There, Jewish Zealots and their families held out against the Romans for three years, raiding and harassing the Roman’s 10th Legion. Once it became apparent that the Tenth Legion’s battering rams and catapults would succeed in breaching Masada’s walls, Elazar ben Yair – the Zealots’ leader – decided that all the Jewish defenders should commit suicide; the alternative facing the fortress’s defenders were hardly more attractive than death.

After Jerusalem, Masada is the most popular destination of tourists to Israel. On a regular basis, young soldiers of the IDF are brought to Masada to learn its history and absorb its message of stubborn independence. There is a cable car for those who aren’t up to a rigorous hike, plus a small but very interesting museum.

Back at the hotel, Moshe and Christina did float in the actual Dead Sea – “swimming” is not advised because of the extreme salt content of the water – while Michal and I lounged around and enjoyed the scenery, which includes the reddish Abarim mountains of Jordan, which turn redder as the sun sinks facing them.

The Dead Sea is a great getaway, just a few hours away for most Israelis. There are few treats that can compare to effortlessly floating in the Dead Sea (or a Dead Sea water pool) with mountains as a backdrop on both sides. Of course the hotel’s bounteous breakfast is amazing, which one almost takes for granted in Israeli hotels. Meat lovers should note that there are no meat items served at breakfast.

Michal planned a few stops on the way to Eilat, several hours further south at the northernmost tip of the Red Sea. We were driving through the Negev’s Arava Valley, which is home to date palm plantations, solar farms, and incredible green house farming. We stopped at the Vidor Center, which describes itself as a window to Arava agriculture. Its interactive experience taught us about desertification, Arava flora and fauna, and the development of communities and agriculture in the region.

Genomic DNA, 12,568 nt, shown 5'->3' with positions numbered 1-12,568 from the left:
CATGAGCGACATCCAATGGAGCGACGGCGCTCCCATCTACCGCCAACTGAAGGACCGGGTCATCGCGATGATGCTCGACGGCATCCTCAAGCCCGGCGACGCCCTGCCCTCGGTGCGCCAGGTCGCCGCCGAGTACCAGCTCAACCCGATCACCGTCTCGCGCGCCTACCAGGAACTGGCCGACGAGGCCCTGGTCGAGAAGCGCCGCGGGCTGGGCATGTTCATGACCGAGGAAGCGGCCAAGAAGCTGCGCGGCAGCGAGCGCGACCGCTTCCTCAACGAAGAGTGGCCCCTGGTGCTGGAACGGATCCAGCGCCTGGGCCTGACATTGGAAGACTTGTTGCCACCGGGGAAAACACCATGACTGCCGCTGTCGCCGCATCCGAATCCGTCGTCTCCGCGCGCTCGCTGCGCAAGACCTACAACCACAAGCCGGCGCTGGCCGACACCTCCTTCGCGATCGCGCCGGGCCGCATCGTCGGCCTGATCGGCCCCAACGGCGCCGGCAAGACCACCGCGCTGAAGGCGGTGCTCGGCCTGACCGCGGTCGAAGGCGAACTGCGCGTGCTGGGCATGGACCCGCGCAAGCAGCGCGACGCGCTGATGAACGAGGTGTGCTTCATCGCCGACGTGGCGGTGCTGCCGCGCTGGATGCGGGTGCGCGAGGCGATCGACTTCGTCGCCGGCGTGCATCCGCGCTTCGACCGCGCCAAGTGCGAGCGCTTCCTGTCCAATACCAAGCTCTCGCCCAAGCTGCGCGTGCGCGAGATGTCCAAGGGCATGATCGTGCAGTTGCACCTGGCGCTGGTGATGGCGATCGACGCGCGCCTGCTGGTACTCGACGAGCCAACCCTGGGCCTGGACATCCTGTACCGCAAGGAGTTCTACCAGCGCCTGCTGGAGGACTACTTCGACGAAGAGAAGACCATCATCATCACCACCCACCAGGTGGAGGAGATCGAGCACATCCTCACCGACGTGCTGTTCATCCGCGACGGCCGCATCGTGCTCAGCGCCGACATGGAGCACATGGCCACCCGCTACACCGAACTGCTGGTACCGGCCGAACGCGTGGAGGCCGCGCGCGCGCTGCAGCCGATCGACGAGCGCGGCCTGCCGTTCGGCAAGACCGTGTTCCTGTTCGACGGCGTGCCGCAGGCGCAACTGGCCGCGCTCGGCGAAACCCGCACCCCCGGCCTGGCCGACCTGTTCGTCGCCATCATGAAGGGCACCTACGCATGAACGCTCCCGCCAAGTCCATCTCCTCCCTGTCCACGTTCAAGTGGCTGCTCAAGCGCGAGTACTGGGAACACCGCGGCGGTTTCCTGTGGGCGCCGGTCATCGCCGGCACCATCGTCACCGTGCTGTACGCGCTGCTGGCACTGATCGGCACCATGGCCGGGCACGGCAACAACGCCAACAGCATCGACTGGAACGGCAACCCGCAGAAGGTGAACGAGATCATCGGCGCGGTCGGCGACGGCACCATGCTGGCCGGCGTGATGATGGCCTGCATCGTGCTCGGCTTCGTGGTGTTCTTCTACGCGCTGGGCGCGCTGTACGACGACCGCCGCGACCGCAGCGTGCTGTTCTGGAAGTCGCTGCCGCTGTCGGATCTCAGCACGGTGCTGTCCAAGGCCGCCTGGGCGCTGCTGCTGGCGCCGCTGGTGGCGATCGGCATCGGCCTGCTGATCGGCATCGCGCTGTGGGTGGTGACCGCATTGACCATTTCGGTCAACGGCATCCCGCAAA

There were photos, films and special exhibits, plus a guided tour of the green houses, which contain many species and varieties of vegetables and fruit. Our guide informed us that this abundance was not typical of green house farming, which generally dedicates green houses to one specific variety. (

On the desolate Rt 90 to Eilat we bypassed a lunch stop at McDonald’s and pulled into a cafe featuring German food at the Zukim junction a bit further on. Forgoing the cafe, we chose was an adjacent deli where we bought delicious sandwiches, enjoyed the recorded music, and sampled some locally brewed beer made on premises. We’ll keep this terrific stop in mind for our next trip to Eilat!

We picked a smaller hotel in Eilat, away from the busy center and next to Coral Beach, where Moshe’s favorite diving shop is located. The Reef Hotel, part of the Herbert Samuel chain (Samuel, a Jew, was the first British High Commissioner of the Mandate for Palestine, As such, he was the first Jew to govern the historic Land of Israel in nearly 2000 years).

Our rooms were spacious and nicely designed, the breakfast was great (with no lines), and the location had a number of nearby restaurants and even a general store and deli right across the street. While the “kids” enjoyed three dives in the Red Sea, Michal and I relaxed near the pool, which only had a few people in it during our stay. We had a great fish dinner practically next door one night, ate at our favorite Italian restaurant in Eilat’s lively center another night, and the last night found a great Indian hole-in-the-wall in Eilat’s industrial district. All in all, three days in Eilat was perfect.